25th March: 6.00pm
As we speak:
Managing bilingual societies in Europe.
Before Brexit, the EU was home to over 60 languages spread in 28 countries. Most European countries, if not all, exhibit a multilingual society: the management of which differs dramatically.
In this discussion, we want to review some issues that may arise when handling multilingual regions and advise on how to preserve linguistic and cultural heritage. In the past, assimilation and repression in the name of national unity seem to have been the norm. In some cases, this sadly still applies. In recent history however, most European countries have taken some steps towards an inclusive society. Which strategies are really effective? Which ones ensure true equality between majority and minority? Which ones are exacerbating tensions?
The linguistic panorama of Europe is diverse: whilst most languages evolved from Proto-Indo-European, and this includes Greek, Germanic, Romance, Celtic and Slavic languages, other language families are present as well, such as Uralic languages (e.g. Finnish and Hungarian) and Basque, whose origin is still debated. Overseas territories add diversity with for instance Austronesian languages spoken in the Pacific and in the Indian Ocean. On the continent, borders have moved numerous times and have been constantly reshaped for centuries: territories were ceased after wars, others were acquired or annexed. Those geographical considerations were mostly strategic, there was little or no consideration to the population that lived in the area and to the language(s) they spoke. Thus, people found themselves trapped within the borders of a country that they did not perceive as their own, and of which they did not know the language. Those people are called national minorities. Different countries have applied different approaches to the management of minorities and to respond to the challenges of multilingualism.
We will present two cases that we are familiar with: Gascogne in France and South Tyrol in Italy. The managements provided by the French government and the local government of South Tyrol differ drastically and eventually lead to different results.
Following the French Revolution of 1789, the new state sought to create a movement of convergence to ensure that the riddance of the monarchy would not lead to regions drifting apart and moving on separately. A report presented to the government in 1794 revealed that one out of five French citizens did not speak the language used in Paris. This discovery was seen as an alarming issue and France has subsequently worked towards the eradication of its languages and dialects, declaring monolingualism the norm for a powerful country. In 1992, the Constitution is amended: the language of the République is French. Through a process we can scientifically label ‘glottophagy’, the French language ate into languages such as Gascon. Indeed, with roughly 250,000 speakers, the UNESCO declared the regional language ‘at risk’. With a Constitution that does not recognise minority and regional languages, the situation of Gascon is helpless. Could France have done better? Looking at the situation in Italy, we can assume there was another solution that would not have been as damaging.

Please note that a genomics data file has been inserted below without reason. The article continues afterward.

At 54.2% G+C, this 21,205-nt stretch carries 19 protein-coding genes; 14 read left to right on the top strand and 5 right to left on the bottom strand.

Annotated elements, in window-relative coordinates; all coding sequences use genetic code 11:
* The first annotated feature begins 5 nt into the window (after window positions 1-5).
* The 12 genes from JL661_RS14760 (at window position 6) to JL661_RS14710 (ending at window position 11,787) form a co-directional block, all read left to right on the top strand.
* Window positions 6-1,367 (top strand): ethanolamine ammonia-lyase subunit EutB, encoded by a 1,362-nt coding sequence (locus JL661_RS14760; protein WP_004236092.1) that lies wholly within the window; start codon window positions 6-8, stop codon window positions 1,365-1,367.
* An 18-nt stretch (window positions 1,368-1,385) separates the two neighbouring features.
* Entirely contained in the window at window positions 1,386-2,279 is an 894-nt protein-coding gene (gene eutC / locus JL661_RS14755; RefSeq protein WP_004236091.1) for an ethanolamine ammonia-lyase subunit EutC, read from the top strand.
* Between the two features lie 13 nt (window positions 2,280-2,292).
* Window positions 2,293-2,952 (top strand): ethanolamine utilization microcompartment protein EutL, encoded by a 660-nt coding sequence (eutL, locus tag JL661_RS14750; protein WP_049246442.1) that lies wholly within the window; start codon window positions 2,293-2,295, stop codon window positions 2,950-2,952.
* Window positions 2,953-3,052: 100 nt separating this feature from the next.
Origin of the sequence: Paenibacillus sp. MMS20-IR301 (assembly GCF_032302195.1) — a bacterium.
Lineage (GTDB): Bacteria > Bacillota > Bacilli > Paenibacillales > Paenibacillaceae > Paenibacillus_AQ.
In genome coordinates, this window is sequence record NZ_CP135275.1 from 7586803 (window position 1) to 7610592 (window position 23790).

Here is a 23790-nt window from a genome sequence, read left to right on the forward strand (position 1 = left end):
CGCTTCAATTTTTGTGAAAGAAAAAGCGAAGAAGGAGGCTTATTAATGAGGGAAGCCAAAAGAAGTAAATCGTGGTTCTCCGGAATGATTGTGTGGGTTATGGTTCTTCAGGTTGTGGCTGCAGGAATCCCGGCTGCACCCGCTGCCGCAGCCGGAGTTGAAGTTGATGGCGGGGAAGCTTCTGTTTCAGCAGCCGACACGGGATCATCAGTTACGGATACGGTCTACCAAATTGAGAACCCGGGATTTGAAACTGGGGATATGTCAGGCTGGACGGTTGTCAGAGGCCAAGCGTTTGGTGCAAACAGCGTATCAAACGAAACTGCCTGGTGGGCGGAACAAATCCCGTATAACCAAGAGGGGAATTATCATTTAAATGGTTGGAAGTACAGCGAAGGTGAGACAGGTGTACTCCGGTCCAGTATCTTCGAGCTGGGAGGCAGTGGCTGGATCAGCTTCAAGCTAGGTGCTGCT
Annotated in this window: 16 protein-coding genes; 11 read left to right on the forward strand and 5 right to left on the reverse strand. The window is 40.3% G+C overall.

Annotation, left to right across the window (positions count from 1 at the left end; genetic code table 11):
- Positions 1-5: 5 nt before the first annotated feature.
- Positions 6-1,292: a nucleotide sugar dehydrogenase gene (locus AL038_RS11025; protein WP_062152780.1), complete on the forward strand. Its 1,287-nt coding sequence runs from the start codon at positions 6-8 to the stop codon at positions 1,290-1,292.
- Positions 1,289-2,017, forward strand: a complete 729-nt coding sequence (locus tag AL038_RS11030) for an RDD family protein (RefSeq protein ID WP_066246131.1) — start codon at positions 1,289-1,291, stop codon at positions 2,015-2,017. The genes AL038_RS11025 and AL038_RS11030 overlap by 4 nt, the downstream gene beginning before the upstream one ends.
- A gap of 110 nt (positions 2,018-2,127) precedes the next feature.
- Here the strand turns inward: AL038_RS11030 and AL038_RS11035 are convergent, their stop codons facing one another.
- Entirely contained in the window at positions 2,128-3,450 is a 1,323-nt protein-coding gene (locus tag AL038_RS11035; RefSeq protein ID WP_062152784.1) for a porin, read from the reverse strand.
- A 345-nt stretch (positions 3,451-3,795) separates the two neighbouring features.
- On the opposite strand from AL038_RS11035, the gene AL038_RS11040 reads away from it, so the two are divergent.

Italy has a very diversified linguistic panorama: in the country there are indeed twelve different languages (belonging to the big families of Germanic, Albanian, Greek, Neo-Latin and Slavic) that are recognised by law as official minority idioms of the state. Among these, the most interesting case happens to be South Tyrol. Or better, Alto Adige/Süd Tirol. The double toponym is not by chance, since people speak predominantly German. The region has experienced a history of struggle and resistance in order to preserve the German identity. Previously part of the Habsburg Empire, South Tyrol was annexed to the Reign of Italy in 1919. During Fascism, the minority suffered from huge repression and attempts to erase the local language and culture. After the war, Italy decided to redeem past wrongs and gave South Tyrol a special autonomous status, so that they could decide better for their population. And South Tyrol has proven to be a star at it: the strategy adopted by the region was to apply a complete and irrepressible bilingualism to eliminate social tension, reconciliate the conflict-ridden society and ensure equal rights to all individual.
It is evident that the South Tyrolean model of autonomy and bilingualism has proved to be one of the most effective approaches for the protection of minorities, whilst France’s appalling decision dissimulates oppression under unity.
By comparing a repressive pro-monolingual state with a state that actively protects the cultural identity of its minorities, we aim to compare different approaches to linguistic diversity whilst identifying best practices and short-sighted strategies. Together with the audience, we will try to go further and reflect on the situation in Northern Ireland and the sensitive Irish Language Act.
About the speakers:
Cecilia Gialdini is a PhD candidate at Ulster University. Born in Tuscany, she has studied in Italy and Israel and she is now based in Belfast. Her area of interests covers public policy, multidimensional indicators, language rights, linguistic diversity and social justice. Before entering the academic world, she worked in social housing and an asylum-seekers’ reception centre.
Marc Olivier-Loiseau is a PhD candidate at Ulster University and a teaching assistant at Queen’s University Belfast. Born in the Loire Valley, he received academic training as language teacher. His research intertwines cognitive sciences and history, as he seeks to understand how languages are structured in the brain and why this structure changes over time.